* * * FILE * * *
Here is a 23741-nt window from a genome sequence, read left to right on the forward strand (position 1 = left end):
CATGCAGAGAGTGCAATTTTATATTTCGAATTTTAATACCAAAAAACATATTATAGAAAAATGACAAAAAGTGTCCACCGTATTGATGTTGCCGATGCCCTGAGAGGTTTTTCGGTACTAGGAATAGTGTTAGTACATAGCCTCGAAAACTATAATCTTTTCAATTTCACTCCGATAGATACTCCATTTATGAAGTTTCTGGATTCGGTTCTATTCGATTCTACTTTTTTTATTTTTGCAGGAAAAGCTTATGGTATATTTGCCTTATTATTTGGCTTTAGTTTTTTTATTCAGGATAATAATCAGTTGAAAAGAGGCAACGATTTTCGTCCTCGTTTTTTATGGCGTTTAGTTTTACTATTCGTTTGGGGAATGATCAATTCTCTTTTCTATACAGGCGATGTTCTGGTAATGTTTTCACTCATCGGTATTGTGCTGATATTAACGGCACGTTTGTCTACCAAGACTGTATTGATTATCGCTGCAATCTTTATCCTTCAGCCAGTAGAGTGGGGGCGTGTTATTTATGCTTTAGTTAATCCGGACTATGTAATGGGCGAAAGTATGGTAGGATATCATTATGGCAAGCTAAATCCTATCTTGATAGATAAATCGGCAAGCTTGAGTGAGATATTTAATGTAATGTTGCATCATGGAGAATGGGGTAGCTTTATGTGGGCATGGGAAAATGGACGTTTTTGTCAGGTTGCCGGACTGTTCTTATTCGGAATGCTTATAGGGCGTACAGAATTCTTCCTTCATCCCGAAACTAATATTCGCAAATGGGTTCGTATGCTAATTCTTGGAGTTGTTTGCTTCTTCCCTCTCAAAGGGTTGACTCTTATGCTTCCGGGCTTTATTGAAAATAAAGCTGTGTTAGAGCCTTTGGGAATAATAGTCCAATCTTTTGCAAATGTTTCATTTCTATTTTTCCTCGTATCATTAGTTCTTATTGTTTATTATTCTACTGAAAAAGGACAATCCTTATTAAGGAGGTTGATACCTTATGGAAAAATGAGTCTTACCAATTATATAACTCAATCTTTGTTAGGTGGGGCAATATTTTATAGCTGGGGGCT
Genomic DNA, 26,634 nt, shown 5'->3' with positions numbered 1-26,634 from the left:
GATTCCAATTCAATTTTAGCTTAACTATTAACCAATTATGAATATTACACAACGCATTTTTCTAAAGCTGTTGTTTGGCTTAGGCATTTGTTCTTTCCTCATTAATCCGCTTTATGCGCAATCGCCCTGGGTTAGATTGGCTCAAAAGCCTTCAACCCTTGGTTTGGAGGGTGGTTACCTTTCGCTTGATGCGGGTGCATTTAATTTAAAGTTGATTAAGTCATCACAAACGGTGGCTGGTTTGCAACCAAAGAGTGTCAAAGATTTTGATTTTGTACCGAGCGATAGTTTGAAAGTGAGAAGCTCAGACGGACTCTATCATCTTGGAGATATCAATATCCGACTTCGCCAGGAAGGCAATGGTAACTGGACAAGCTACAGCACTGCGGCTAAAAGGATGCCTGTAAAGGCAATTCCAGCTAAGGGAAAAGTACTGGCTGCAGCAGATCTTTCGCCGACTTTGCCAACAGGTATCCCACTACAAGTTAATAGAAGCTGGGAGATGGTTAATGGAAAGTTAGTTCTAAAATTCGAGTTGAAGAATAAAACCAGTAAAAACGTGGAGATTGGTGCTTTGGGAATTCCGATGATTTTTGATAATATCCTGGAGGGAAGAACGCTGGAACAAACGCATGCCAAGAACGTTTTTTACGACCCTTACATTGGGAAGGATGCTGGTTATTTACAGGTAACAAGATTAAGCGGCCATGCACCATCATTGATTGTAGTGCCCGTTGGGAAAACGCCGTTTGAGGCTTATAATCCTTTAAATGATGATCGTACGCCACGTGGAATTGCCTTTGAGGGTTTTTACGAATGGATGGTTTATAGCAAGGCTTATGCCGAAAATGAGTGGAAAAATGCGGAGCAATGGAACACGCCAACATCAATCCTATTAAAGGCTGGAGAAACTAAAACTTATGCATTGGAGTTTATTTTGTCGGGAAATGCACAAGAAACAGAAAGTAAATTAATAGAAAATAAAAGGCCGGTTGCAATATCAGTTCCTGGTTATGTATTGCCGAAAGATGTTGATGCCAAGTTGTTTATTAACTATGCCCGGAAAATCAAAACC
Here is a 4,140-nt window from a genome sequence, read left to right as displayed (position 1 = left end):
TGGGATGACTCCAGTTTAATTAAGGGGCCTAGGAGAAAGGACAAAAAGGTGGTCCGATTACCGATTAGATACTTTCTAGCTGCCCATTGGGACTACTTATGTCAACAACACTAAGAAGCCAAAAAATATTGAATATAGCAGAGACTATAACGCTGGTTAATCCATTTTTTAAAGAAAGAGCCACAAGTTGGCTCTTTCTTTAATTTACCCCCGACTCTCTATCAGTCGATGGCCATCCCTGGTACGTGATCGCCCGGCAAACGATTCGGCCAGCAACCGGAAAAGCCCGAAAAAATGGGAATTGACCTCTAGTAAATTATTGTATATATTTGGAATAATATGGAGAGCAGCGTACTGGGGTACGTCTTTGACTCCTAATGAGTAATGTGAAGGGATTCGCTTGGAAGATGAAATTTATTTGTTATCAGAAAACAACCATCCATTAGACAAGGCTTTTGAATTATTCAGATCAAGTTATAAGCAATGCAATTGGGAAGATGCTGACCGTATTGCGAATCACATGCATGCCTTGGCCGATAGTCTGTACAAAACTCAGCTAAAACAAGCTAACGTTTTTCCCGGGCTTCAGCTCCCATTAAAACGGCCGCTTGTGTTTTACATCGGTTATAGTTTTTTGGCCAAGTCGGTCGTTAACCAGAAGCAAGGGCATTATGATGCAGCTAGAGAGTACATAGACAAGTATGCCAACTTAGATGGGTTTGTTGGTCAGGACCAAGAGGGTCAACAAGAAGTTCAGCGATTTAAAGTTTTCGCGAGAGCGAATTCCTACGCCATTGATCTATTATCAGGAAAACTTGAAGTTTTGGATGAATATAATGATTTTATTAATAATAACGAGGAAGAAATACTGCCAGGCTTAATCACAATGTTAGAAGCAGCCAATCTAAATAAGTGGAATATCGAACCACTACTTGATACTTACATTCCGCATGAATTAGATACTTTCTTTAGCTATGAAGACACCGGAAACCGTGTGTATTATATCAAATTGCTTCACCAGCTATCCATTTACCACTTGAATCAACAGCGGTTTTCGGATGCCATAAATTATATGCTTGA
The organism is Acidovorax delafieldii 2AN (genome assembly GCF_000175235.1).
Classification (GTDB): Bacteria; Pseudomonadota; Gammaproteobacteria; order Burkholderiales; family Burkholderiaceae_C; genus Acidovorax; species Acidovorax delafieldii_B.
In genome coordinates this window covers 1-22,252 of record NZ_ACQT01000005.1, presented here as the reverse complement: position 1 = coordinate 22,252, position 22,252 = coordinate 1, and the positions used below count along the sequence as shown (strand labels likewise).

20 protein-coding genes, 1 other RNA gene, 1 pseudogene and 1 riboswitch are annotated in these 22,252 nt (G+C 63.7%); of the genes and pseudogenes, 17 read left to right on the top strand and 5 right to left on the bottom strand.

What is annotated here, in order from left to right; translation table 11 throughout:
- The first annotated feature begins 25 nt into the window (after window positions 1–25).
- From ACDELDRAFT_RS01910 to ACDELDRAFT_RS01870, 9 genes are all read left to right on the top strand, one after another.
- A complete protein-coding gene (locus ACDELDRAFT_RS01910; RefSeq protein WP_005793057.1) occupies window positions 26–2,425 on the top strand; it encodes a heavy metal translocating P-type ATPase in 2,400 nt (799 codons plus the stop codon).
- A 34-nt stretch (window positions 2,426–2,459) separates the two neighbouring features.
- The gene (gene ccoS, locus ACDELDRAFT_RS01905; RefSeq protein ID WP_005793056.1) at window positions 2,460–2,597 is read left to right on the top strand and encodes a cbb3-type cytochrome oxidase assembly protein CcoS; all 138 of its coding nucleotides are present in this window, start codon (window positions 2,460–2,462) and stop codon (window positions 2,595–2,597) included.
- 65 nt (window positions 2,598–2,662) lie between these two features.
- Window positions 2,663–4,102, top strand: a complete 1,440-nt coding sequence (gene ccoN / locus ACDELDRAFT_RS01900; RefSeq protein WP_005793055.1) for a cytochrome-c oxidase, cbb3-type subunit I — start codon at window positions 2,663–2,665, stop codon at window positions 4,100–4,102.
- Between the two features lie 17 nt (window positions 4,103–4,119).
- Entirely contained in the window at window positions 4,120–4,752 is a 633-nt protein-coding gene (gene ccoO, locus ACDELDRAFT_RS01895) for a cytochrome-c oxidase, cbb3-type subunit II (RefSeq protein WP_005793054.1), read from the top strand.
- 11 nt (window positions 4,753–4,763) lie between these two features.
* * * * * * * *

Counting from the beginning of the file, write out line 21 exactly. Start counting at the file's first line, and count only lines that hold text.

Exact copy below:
- 11 nt (window positions 4,753–4,763) lie between these two features.